Stephanie Howe, DVM
By Stephanie Howe, DVM on Oct. 7, 2022

In This Article


PetMD’s medications content was written and reviewed by veterinary professionals to answer your most common questions about how medications function, their side effects, and what species they are prescribed for. This content shouldn’t take the place of advice by your vet.

What is Atenolol?

Atenolol is a medication used most often in small animals to treat abnormal heart rhythms that cause the heart to beat too quickly and to treat high blood pressure (hypertension). It is also used in cats to treat hypertrophic cardiomyopathy (HCM) and in combination with other medications to treat hypertension caused by hyperthyroidism.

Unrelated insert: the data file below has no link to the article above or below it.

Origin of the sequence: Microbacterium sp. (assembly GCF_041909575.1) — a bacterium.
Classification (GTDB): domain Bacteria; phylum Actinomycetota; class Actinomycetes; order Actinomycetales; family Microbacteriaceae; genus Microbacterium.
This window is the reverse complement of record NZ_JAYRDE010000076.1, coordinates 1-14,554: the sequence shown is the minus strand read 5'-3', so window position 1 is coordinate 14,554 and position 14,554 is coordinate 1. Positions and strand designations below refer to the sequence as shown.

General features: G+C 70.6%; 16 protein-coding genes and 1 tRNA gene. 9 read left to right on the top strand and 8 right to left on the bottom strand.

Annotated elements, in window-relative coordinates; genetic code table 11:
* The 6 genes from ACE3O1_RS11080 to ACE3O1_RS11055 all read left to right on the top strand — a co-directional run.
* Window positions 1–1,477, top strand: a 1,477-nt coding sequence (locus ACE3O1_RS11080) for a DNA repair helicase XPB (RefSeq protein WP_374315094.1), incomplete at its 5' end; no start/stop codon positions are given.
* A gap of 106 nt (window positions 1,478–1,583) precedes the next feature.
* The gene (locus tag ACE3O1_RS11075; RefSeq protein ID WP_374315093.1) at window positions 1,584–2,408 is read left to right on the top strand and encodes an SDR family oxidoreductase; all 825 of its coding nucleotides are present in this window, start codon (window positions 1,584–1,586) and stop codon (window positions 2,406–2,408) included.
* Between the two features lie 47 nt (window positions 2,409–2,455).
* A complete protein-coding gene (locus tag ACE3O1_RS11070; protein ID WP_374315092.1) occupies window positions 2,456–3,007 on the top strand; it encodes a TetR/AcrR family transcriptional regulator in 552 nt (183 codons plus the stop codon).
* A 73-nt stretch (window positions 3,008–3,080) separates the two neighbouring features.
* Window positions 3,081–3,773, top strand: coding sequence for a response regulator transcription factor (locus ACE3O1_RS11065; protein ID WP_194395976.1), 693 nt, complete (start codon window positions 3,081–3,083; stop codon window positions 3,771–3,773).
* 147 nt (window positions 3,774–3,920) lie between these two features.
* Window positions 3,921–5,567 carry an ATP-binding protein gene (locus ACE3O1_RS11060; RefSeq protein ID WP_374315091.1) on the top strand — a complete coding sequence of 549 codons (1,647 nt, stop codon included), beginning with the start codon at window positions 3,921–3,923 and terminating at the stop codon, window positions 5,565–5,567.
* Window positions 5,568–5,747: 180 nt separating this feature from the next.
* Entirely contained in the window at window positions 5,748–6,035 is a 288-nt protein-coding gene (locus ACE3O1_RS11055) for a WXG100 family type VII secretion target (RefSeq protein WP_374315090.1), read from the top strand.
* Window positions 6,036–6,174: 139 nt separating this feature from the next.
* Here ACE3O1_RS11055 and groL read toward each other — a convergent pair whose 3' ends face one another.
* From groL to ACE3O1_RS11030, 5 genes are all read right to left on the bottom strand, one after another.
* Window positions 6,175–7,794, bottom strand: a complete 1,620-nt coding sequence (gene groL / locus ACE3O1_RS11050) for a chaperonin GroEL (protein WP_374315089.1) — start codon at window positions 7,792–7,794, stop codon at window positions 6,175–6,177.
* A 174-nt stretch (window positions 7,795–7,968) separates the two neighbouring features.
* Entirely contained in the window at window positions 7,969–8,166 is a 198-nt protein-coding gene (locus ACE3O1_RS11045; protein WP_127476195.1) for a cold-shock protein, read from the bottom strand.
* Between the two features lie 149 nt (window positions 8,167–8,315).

In dogs, atenolol can also be used to treat certain abnormal heart beats called Ventricular Premature Complexes (VPCs), arrhythmogenic right ventricular cardiomyopathy (Boxer Cardiomyopathy) and certain obstructive heart diseases like pulmonic or aortic stenosis. It is also used in ferrets for a heart disease called left ventricular hypertrophy.

How Atenolol Works

Atenolol is a heart medication that is classified as a beta-blocker. Beta-blockers lower the heart rate by blocking the beta-1 receptors of the heart from binding to naturally occurring chemical messengers in the body such as epinephrine (adrenaline) and norepinephrine. This slows the heart rate, allowing blood to fill up in the heart before it is pumped to the rest of the body. It also decreases the oxygen requirements of the heart and lowers blood pressure.